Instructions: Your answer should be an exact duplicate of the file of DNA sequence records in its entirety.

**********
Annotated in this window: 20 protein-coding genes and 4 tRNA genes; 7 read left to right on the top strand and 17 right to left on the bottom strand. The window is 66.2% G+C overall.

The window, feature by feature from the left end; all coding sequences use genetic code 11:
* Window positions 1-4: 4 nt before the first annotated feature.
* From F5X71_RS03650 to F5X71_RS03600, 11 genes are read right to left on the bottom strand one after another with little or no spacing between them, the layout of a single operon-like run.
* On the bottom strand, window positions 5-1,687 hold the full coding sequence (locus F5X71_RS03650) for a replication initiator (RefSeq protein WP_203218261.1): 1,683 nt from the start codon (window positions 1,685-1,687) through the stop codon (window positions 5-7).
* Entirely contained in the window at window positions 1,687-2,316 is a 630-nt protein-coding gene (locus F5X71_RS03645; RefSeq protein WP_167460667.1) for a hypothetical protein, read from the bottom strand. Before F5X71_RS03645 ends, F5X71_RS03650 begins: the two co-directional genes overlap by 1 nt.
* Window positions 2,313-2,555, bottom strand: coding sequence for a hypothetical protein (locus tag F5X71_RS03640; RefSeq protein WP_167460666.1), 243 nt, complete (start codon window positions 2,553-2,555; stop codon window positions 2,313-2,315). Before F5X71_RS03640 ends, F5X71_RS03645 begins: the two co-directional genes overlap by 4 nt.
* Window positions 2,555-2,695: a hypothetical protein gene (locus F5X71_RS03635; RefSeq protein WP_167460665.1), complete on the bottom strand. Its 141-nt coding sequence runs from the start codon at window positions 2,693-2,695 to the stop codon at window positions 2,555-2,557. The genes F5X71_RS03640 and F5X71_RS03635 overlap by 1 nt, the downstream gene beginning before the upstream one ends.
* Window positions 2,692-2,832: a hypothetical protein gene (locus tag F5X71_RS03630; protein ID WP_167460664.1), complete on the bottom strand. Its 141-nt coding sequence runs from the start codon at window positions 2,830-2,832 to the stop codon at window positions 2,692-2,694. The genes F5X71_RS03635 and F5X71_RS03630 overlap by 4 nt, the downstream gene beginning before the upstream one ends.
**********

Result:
Annotated in this window: 20 protein-coding genes and 4 tRNA genes; 7 read left to right on the top strand and 17 right to left on the bottom strand. The window is 66.2% G+C overall.

The window, feature by feature from the left end; all coding sequences use genetic code 11:
* Window positions 1-4: 4 nt before the first annotated feature.
* From F5X71_RS03650 to F5X71_RS03600, 11 genes are read right to left on the bottom strand one after another with little or no spacing between them, the layout of a single operon-like run.
* On the bottom strand, window positions 5-1,687 hold the full coding sequence (locus F5X71_RS03650) for a replication initiator (RefSeq protein WP_203218261.1): 1,683 nt from the start codon (window positions 1,685-1,687) through the stop codon (window positions 5-7).
* Entirely contained in the window at window positions 1,687-2,316 is a 630-nt protein-coding gene (locus F5X71_RS03645; RefSeq protein WP_167460667.1) for a hypothetical protein, read from the bottom strand. Before F5X71_RS03645 ends, F5X71_RS03650 begins: the two co-directional genes overlap by 1 nt.
* Window positions 2,313-2,555, bottom strand: coding sequence for a hypothetical protein (locus tag F5X71_RS03640; RefSeq protein WP_167460666.1), 243 nt, complete (start codon window positions 2,553-2,555; stop codon window positions 2,313-2,315). Before F5X71_RS03640 ends, F5X71_RS03645 begins: the two co-directional genes overlap by 4 nt.
* Window positions 2,555-2,695: a hypothetical protein gene (locus F5X71_RS03635; RefSeq protein WP_167460665.1), complete on the bottom strand. Its 141-nt coding sequence runs from the start codon at window positions 2,693-2,695 to the stop codon at window positions 2,555-2,557. The genes F5X71_RS03640 and F5X71_RS03635 overlap by 1 nt, the downstream gene beginning before the upstream one ends.
* Window positions 2,692-2,832: a hypothetical protein gene (locus tag F5X71_RS03630; protein ID WP_167460664.1), complete on the bottom strand. Its 141-nt coding sequence runs from the start codon at window positions 2,830-2,832 to the stop codon at window positions 2,692-2,694. The genes F5X71_RS03635 and F5X71_RS03630 overlap by 4 nt, the downstream gene beginning before the upstream one ends.